Photos: Emil Salman, Reuters
Prime Minister Benjamin Netanyahu (L) and US-President elect Donald Trump
Photos: Emil Salman, Reuters
Yoaz Hendel

If you want to be like Trump, go all the way

Op-ed: The Israeli government’s problem is not positions of trust, but the legal advisers and the impossible missions they are tasked with. And if we want to be like America, limiting the prime minister’s term is also a good idea.

I am in favor of Benjamin Netanyahu ruling like Donald Trump. If it gives him the ability to be a better leader, I am all for it. If it helps him implement decisions, he should go right ahead. There is nothing wrong with positions of trust (I used to hold one). There are good people there who have to be approved by a Civil Service Commission committee, but who were selected in advance for one reason—because they were wanted. The idea is to set clear professional criteria for every position and prevent a conflict of interest, and from here on out the door is open.



During the elections, Netanyahu presented a temporary campaign to change the government system. He tossed a slogan in the air and didn’t elaborate. If the appointment of people who the ministers know will create a change in the system, then let him be Trump. The main question is whether that is where the problem lies, whether the director chosen for a governmental company can really change something.


If ruling like Trump gives Netanyahu the ability to be a better leader and implement decisions, he should go right ahead (Photo: Kobi Gideon, GPO) (Photo: Kobi Gideon/GPO)
If ruling like Trump gives Netanyahu the ability to be a better leader and implement decisions, he should go right ahead (Photo: Kobi Gideon, GPO)


Anyone who ever touched a pen, a keyboard or a government paper knows that a prime minister in Israel finds it very difficult to set procedures. Some rush to make decisions, like Ehud Olmert and Ariel Sharon, some try to escape decisions, like Netanyahu, but all find it difficult to speed up processes, regardless of whether we are talking about establishing communities, deciding on a policy or dealing with Haredim, Arabs, law and order.


Take, for example, an innovative project the prime minister wants to invest in. Let’s assume that he has a meeting in his office with five pioneers who invented a new species of sweet red pepper that can be grown in the Arava region and sold for a huge profit. It’s an undisputable land and an idea that is beneficial to Zionist interests alone. A symbolic agricultural startup. It’s all good. Is the prime minister capable of deciding to help them financially? Of matching the regulation and the required approvals? Of creating a process in reasonable time so that the invention is not lost or stolen?


The answer is no. There are legalists and regulation, a budget and Treasury workers, a director-general of the Prime Minister’s Office and an agriculture minister, a local council head, the Israel Land Authority—and again, a number of legalists in each of the bodies on the way.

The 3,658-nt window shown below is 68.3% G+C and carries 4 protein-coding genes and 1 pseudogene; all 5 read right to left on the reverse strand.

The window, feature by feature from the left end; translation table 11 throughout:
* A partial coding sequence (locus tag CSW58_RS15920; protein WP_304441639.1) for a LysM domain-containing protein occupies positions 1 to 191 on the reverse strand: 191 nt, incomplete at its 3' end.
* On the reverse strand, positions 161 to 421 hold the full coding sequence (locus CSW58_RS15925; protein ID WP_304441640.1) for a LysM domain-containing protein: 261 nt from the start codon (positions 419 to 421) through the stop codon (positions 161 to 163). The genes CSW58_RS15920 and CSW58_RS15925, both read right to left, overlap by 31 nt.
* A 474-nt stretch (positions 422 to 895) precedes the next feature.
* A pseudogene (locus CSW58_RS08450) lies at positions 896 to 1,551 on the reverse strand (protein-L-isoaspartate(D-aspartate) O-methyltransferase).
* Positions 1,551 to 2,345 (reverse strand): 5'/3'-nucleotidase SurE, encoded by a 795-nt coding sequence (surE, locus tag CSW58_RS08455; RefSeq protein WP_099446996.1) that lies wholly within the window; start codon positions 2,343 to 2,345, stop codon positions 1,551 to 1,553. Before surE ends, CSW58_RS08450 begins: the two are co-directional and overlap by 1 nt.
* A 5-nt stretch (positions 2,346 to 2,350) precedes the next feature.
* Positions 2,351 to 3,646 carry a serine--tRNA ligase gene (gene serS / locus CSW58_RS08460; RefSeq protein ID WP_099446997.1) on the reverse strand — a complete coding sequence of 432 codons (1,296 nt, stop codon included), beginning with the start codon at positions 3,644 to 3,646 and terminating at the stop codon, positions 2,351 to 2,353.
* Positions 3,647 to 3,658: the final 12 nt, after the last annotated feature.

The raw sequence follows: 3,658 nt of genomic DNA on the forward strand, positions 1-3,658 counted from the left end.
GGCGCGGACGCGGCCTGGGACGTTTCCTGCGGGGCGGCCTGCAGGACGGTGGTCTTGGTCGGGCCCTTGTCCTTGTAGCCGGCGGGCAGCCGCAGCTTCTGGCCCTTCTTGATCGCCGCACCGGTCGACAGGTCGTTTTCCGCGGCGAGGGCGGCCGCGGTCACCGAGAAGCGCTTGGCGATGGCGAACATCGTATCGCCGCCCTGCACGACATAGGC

The sweet red peppers can grow as a private initiative, but not as a process that began thanks to the prime minister, regardless of who he is. When Sharon wanted to establish communities in Samaria, he used Gush Emunim. Years later, he used movements such as Ayalim to build student villages in the Negev and the Galilee. When there is a desire to build in the Gaza vicinity, the World Zionist Organization’s settlement division is relied upon. Anything but relying on the government, its ministries and its workers.


The concern that political activists will be appointed is justified: Without rules and criteria, politicians have a tendency to steal horses. So here’s a solution: Setting rules and criteria for positions of trust. Moreover, in today’s system, bids don’t guarantee a thing. Sometimes it seems that a bid is aimed at putting on a show for the public. They decide on the candidate, issue a bid in the media, sort the appeals, and then the person who was designated in advance is miraculously selected. It would be better to directly give professional people positions of trust.


But after all this, and after the argument that will develop over the real motives, concerns and problems, we will discover once again that the Israeli government’s problems are not there. Bureaucracy does not always depend on the senior government worker—it has to do with culture and heritage, with the ability to transfer money and plan.


In my opinion, the biggest problem is the legal hurdles, or to be more exact—the Israeli government’s legal system—from the top of the pyramid to the bottom. The best example is Attorney General Avichai Mandelblit. Here is a person who I regard as a professional, unbiased man, who on the one hand is supposed to advise the government on legal issues (try to find a solution to the Amona affair and other challenges), and restrict the government, on the other hand. The customer he advises is also under a police investigation on his behalf. He has to meet with him every day, and meet with those who are investigating his case in the police. If you don’t have supernatural powers, it’s impossible.


This is what happens in every government ministry. The advisers who work under the ministers and are supposed to help them manage processes properly are also the restrictors and supervisors. It can be a red pepper growing project in the Arava or the evacuation of a community in the Binyamin region. The result of all of this is a stalemate, shutdown, stuck processes.


The directors are not the problem, the problem is the legal advisers and the impossible mission they are tasked with. By the way, while we’re talking about Trump, limiting the prime minister’s term like in America could also help freshen up the ranks and boost the motivation to create a change.


פרסום ראשון: 12.17.16, 09:14
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